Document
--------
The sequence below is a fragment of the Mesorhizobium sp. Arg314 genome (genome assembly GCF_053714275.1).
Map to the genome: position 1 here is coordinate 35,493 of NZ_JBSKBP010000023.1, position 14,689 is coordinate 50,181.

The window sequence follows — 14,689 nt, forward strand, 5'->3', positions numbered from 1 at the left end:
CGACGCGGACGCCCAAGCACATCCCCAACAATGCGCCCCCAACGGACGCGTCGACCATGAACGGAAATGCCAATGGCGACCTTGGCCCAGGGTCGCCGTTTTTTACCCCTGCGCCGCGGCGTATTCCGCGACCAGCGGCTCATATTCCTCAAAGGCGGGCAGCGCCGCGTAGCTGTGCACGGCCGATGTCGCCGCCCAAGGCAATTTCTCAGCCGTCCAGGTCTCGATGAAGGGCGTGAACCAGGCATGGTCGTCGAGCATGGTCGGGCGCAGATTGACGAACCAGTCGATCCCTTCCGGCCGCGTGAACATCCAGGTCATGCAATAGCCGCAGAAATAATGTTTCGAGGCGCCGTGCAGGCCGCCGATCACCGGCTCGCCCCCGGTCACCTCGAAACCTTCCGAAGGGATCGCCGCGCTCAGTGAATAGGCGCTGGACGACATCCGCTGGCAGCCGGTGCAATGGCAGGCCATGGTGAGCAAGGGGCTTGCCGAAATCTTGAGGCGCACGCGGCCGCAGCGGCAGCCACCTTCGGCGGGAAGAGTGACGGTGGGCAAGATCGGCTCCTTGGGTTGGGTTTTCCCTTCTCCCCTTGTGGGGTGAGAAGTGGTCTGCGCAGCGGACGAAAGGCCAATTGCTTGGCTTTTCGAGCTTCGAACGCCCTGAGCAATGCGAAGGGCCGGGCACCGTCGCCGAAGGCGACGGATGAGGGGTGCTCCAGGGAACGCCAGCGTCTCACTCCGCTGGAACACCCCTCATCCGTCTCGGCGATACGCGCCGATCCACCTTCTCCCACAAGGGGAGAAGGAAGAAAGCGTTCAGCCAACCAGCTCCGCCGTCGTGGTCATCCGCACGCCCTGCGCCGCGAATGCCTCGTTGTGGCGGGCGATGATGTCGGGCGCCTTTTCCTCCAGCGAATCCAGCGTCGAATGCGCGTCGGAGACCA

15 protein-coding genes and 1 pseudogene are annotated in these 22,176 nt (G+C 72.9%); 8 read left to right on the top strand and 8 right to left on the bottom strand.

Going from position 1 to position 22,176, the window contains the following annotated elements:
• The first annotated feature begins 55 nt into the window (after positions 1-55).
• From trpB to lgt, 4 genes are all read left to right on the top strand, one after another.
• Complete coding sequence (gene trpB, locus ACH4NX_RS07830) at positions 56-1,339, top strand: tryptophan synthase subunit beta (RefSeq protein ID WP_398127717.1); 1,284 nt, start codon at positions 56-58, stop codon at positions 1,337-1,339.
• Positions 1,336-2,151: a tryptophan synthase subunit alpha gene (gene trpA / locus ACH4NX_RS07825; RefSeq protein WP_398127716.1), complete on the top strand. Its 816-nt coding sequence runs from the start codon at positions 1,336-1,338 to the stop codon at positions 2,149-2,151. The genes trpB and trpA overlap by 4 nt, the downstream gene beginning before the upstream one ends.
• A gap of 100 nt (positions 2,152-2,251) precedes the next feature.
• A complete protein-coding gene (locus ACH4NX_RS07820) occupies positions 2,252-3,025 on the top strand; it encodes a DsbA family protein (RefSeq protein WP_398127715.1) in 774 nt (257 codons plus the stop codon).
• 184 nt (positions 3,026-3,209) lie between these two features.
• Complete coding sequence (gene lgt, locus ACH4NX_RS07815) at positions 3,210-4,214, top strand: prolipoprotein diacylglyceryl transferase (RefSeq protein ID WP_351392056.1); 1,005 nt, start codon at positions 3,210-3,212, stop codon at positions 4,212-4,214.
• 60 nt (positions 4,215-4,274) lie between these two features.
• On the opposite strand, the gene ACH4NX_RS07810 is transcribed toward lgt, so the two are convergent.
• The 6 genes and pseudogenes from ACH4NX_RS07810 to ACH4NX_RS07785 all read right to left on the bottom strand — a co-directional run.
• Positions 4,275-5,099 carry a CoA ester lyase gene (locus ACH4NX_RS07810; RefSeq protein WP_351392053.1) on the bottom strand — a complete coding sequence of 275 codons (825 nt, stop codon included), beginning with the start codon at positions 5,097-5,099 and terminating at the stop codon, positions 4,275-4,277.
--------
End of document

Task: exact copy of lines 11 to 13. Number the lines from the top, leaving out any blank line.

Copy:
• A gap of 100 nt (positions 2,152-2,251) precedes the next feature.
• A complete protein-coding gene (locus ACH4NX_RS07820) occupies positions 2,252-3,025 on the top strand; it encodes a DsbA family protein (RefSeq protein WP_398127715.1) in 774 nt (257 codons plus the stop codon).
• 184 nt (positions 3,026-3,209) lie between these two features.